CVRD’s early budget brings tax increases for all

No matter how you look at it, taxes are going up, Cowichan Valley Regional District officials have confirmed.

No matter how you look at it, taxes are going up, Cowichan Valley Regional District officials have confirmed.

Regional District financial boss Mark Kueber released the local government’s five year financial plan on Wednesday afternoon, Dec. 16, and it shows an overall tax requisition increase of $1,582,423 million (4.88 per cent).

But that’s not to say that’s the increase everyone paying taxes will see.

Anyone that lives in a municipality has those taxes to pay on top of the CVRD portion and so their total tax bill will depend on municipal budgets.

Those living in the CVRD’s electoral areas will pay their taxes at rates different from both the municipalities and from each other depending on the services provided in each area.

The Municipality of North Cowichan will see the largest municipal increase at $232,489 (3.22 per cent) while the Town of Lake Cowichan will see the smallest increase at $2,587 (0.27 per cent). All nine electoral areas will see an increase in their share of the CVRD requisition ranging from a high of $371,174 (7.52 per cent) in Area B (Shawnigan Lake) to a low of $71,307 (3.73 per cent) for Area D (Cowichan Bay). Rates for each area can be found at under the “Financial Information” tab.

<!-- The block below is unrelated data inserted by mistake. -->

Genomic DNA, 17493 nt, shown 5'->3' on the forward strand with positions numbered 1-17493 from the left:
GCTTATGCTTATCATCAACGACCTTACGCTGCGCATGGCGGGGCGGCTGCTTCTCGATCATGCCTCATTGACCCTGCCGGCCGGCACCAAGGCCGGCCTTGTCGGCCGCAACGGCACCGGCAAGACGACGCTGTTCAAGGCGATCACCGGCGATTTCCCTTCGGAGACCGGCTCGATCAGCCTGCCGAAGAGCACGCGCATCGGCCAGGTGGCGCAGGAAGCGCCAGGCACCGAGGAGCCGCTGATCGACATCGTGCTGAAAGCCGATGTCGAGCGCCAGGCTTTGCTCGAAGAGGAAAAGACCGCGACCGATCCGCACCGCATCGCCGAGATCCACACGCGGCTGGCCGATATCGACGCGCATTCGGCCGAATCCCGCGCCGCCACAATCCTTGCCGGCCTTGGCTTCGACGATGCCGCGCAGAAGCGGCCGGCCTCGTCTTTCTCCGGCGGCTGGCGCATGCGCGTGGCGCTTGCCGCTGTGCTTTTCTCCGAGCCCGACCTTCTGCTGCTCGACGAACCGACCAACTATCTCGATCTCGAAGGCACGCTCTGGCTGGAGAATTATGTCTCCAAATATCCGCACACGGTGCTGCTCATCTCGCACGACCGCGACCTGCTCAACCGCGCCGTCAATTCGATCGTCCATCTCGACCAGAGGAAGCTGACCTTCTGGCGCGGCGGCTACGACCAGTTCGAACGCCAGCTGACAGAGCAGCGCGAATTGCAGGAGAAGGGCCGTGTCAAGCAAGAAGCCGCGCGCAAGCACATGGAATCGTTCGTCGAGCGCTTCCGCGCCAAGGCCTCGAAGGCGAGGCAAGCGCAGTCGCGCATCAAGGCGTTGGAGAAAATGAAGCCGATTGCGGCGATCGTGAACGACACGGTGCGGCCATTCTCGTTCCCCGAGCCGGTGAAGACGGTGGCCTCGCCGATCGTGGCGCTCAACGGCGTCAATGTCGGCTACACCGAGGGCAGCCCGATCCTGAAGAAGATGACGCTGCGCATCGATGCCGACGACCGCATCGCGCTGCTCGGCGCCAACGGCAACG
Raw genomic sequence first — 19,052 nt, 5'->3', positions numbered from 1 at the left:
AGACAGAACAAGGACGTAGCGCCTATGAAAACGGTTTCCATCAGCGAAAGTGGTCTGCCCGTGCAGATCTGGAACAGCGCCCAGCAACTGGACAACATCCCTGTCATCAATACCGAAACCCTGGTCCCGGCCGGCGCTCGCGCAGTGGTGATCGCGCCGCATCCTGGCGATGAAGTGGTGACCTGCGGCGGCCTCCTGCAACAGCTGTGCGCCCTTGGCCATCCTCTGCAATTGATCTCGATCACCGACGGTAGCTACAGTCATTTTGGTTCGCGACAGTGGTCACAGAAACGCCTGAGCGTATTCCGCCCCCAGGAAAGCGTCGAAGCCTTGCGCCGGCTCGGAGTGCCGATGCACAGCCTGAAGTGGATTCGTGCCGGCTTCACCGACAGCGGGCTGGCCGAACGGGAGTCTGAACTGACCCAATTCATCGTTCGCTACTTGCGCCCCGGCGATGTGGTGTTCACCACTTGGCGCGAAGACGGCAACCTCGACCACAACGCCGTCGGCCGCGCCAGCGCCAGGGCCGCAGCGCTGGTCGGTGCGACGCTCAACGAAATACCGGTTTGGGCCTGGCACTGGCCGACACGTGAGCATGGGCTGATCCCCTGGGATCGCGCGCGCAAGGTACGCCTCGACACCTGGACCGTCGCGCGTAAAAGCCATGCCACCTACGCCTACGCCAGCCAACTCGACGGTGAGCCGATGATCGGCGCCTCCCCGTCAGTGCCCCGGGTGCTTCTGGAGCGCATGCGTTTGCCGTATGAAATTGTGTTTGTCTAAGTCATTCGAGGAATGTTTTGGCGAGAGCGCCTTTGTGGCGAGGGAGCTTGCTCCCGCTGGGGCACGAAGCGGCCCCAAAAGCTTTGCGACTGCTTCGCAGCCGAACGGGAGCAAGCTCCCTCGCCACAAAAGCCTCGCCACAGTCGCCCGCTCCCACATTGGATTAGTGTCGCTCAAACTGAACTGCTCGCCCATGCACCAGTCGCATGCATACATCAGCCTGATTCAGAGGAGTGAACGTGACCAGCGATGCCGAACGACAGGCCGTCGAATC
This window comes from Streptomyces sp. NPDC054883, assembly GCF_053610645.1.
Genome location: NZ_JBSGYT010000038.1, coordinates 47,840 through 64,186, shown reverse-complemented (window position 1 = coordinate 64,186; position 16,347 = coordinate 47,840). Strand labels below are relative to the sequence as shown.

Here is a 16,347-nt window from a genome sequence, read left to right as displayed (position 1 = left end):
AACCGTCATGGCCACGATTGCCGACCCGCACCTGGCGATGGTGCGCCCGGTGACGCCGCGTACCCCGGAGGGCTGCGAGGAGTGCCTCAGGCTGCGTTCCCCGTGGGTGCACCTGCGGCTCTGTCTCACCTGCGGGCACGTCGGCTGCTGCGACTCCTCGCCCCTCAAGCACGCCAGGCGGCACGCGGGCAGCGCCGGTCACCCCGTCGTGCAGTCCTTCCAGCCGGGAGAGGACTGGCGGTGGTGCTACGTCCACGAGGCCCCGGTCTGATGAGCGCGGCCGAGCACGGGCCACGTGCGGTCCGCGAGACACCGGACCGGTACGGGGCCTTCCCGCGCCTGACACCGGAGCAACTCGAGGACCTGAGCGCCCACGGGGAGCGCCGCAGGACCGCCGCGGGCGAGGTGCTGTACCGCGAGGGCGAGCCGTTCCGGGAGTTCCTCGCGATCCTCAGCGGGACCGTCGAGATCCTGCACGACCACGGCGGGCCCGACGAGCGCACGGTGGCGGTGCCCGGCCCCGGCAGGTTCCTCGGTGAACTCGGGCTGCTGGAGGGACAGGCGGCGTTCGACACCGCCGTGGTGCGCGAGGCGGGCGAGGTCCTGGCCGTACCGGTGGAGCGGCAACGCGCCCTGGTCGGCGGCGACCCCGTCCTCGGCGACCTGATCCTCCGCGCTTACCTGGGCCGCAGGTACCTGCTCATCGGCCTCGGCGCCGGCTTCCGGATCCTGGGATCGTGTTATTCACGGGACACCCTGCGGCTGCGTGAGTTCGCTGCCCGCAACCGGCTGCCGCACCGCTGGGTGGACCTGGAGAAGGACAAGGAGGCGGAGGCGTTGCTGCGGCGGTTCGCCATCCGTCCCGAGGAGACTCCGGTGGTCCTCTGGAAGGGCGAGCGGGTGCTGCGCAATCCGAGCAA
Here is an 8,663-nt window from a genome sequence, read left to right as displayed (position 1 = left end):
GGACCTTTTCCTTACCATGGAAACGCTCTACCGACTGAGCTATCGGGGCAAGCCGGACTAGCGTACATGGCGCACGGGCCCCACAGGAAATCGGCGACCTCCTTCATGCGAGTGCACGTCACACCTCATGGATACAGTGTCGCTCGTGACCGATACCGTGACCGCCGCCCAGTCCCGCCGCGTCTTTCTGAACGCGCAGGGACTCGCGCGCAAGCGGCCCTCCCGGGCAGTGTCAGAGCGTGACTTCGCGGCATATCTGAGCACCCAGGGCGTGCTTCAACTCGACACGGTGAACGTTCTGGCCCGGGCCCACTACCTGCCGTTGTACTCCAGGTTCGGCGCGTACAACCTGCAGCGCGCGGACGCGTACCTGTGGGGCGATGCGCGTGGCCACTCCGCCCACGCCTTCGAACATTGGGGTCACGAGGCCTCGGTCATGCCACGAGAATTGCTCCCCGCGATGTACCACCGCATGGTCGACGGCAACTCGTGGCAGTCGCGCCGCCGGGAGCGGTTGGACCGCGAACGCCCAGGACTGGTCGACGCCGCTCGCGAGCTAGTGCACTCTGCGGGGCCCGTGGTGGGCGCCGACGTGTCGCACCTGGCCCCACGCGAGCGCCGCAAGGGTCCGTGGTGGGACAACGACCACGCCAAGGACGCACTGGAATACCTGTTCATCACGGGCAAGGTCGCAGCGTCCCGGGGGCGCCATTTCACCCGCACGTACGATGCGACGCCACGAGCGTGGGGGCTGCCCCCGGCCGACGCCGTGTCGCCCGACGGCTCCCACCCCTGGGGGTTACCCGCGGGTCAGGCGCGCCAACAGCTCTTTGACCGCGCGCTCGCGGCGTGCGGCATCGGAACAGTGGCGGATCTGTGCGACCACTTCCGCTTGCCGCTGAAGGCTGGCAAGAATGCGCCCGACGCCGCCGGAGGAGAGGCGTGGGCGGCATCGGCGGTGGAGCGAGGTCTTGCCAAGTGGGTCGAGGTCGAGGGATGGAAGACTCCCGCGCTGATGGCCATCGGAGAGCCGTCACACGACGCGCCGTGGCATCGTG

The Parks, Electoral Services and Recreation functions are the three services that contain the largest budget increases this time around. A new Arts and Culture service has also been added to future budgets.

It was a foregone conclusion that taxes would be going up. What wasn’t expected was how quickly the CVRD board was able to get through the budget process this year.

CVRD Chair Jon Lefebure is proud of both staff and the board’s diligence to the cause.

“This is the earliest date the CVRD has ever adopted a five year financial plan” Lefebure said. “It took a profound shift in the budget preparation cycle; determination by the board of directors in time and energy; and extreme hard work by the Finance Division and staff throughout the organization to accomplish this feat.”

What the speedy timeline means is capital projects can begin sooner in 2016 than in years past. That “should translate into more favourable pricing,” according to Kueber’s press release.

The Regional District intends to shell out for some high priced projects in 2016 including: $1.7 million for the Trans-Canada Trail; $2.4 million for a new Fire Hall in Area H (North Oyster/Diamond); $2.7 million for a new Arbutus Ridge sewer treatment and disposal system in Area C (Cobble Hill); $2 million for Cowichan Lake’s Meade Creek Recycling Centre; and $1.3 million for upgrades to the Cowichan Lake, Kerry Park and Island Savings Centre recreation facilities.